The topic of this week's session was named "History of English: From Old English to Modern English".
First of all we talked again about the Celts and their influence on the English language and Mr Gibbon presented us some Celtic vocabulary (e.g. many place names (toponyms) like London).
Concerning the ancient East Germanic languages there is one major document: the Gothic Bible, a translation of the Holy Bible into Gothic made by Bishop Wulfila about 500 AD. This document has an immense scientific value because it allows us to reconstruct the Gothic language by comparing the Gothic Bible to the Greec original used by Wulfila.
The most important relic of the North Germanic languages are the famous Horns of Gallehus. Unfortunately the real horns do not exist anymore but they were reconstructed on the base of paintings.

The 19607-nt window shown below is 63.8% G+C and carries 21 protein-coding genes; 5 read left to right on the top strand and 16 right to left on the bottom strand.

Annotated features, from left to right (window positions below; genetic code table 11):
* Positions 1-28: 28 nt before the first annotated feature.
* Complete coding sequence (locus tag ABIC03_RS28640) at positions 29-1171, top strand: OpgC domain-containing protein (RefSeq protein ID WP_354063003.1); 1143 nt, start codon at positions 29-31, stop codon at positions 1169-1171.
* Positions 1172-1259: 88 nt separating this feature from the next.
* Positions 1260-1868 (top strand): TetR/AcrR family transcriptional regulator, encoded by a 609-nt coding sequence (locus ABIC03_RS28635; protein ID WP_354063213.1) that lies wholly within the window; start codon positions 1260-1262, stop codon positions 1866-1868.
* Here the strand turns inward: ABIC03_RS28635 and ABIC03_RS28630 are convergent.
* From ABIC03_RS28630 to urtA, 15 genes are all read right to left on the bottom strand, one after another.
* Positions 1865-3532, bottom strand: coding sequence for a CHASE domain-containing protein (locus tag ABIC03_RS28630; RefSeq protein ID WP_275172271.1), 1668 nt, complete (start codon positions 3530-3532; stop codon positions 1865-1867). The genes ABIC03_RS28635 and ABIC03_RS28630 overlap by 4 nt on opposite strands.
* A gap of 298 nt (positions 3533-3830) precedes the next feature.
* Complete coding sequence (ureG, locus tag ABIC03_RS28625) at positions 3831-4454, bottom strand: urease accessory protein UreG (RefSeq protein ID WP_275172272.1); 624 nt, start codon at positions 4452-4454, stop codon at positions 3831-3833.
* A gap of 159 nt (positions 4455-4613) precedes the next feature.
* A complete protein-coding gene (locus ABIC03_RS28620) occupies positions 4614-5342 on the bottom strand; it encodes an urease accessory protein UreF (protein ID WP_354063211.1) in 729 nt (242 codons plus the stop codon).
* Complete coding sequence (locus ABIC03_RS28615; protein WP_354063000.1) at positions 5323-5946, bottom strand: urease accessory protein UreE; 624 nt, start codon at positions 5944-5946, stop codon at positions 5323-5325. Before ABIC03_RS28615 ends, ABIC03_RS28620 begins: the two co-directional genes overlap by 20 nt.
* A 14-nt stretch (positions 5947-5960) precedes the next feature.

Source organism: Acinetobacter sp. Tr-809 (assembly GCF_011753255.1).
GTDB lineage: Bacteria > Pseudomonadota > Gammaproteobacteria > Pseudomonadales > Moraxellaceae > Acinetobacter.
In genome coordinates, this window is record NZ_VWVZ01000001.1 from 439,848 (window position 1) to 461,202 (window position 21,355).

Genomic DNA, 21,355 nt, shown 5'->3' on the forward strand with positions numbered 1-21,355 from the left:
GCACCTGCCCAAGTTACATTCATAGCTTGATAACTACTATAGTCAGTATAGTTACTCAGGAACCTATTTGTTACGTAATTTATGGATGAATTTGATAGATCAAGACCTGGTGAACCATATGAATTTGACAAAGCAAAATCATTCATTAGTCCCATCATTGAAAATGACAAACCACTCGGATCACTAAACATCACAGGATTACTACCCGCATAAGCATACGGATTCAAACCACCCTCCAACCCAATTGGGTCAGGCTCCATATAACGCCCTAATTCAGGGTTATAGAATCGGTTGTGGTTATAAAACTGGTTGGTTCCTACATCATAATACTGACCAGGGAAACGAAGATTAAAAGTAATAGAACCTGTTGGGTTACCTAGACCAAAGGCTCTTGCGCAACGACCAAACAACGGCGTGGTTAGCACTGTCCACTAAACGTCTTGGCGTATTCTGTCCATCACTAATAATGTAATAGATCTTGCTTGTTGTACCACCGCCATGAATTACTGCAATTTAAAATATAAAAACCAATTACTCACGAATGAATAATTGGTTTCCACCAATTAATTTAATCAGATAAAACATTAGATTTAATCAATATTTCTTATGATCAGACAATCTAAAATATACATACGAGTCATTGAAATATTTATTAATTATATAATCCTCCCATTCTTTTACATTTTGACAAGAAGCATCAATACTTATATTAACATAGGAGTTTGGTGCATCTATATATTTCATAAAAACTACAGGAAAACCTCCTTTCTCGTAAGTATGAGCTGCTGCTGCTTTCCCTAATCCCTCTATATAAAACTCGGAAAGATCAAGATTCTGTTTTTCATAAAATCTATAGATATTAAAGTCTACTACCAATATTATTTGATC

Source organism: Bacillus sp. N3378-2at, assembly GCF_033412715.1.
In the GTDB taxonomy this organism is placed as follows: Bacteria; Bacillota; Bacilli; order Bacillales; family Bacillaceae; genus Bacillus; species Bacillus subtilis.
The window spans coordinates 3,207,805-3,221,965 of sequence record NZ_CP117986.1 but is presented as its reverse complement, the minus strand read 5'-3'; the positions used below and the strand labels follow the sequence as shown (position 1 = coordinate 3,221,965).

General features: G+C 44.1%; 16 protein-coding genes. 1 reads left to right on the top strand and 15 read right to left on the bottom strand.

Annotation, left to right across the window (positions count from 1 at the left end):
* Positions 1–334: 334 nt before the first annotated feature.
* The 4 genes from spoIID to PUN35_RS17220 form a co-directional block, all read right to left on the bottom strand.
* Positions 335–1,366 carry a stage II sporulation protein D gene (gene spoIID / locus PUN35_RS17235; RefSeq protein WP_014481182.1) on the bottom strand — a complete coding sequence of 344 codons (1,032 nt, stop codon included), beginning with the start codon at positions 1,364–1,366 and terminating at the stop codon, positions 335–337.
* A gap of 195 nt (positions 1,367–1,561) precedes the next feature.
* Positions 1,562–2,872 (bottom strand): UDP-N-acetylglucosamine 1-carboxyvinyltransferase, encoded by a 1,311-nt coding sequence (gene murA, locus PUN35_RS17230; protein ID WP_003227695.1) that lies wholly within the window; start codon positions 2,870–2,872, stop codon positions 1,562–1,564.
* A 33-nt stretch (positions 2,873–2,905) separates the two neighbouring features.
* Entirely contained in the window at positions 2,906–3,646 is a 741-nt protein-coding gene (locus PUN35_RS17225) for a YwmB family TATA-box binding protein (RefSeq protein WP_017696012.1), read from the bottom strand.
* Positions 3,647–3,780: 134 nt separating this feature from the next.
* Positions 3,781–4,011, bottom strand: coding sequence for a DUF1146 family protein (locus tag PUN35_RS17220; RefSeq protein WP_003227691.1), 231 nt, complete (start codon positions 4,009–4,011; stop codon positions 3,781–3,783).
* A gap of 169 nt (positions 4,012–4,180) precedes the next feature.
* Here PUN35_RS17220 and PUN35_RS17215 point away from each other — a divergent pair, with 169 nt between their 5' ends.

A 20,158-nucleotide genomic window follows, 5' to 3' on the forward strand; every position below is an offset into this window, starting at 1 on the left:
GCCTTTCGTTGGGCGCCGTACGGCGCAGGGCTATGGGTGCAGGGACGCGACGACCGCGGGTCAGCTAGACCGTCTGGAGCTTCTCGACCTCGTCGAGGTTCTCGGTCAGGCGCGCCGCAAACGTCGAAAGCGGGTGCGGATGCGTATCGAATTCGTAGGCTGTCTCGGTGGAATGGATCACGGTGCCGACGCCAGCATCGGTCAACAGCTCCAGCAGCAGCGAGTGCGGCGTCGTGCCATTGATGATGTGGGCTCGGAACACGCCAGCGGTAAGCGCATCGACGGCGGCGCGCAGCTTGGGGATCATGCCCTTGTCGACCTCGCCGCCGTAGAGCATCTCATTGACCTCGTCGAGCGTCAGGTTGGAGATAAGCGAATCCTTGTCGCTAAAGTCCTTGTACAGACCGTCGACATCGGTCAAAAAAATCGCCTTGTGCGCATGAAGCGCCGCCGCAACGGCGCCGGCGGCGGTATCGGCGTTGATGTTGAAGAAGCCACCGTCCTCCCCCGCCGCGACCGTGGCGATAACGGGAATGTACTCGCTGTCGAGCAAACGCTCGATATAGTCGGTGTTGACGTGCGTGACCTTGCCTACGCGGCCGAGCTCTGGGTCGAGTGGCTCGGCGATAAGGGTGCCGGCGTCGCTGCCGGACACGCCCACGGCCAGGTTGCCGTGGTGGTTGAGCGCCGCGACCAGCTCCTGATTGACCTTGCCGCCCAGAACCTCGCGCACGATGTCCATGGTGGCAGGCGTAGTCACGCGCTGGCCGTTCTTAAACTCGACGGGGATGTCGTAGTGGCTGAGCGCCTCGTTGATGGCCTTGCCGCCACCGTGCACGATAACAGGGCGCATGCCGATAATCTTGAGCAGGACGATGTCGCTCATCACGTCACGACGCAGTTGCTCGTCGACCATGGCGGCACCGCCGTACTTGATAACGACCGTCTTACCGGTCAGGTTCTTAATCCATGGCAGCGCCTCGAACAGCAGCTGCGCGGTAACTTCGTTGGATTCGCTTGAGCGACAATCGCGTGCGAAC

After that we concentrated on the English language, starting with Old English. It was spoken about 600-1000 AD and strongly influenced by Old Norse. Then we went on to Middle English. As an example Mr Gibbon used "The Canterbury Tales" written by Geoffrey Chaucer in the 14th century. In the following we tried to translate a little bit of Middle English into Modern English. Mr Gibbon presented a glossary with words of Middle English and their Modern English equals. Further he showed us some pictures displaying the different kinds of dialects in Old English, Middle English and Modern English. We also looked at the colonal language spread of some nations and the spread of English.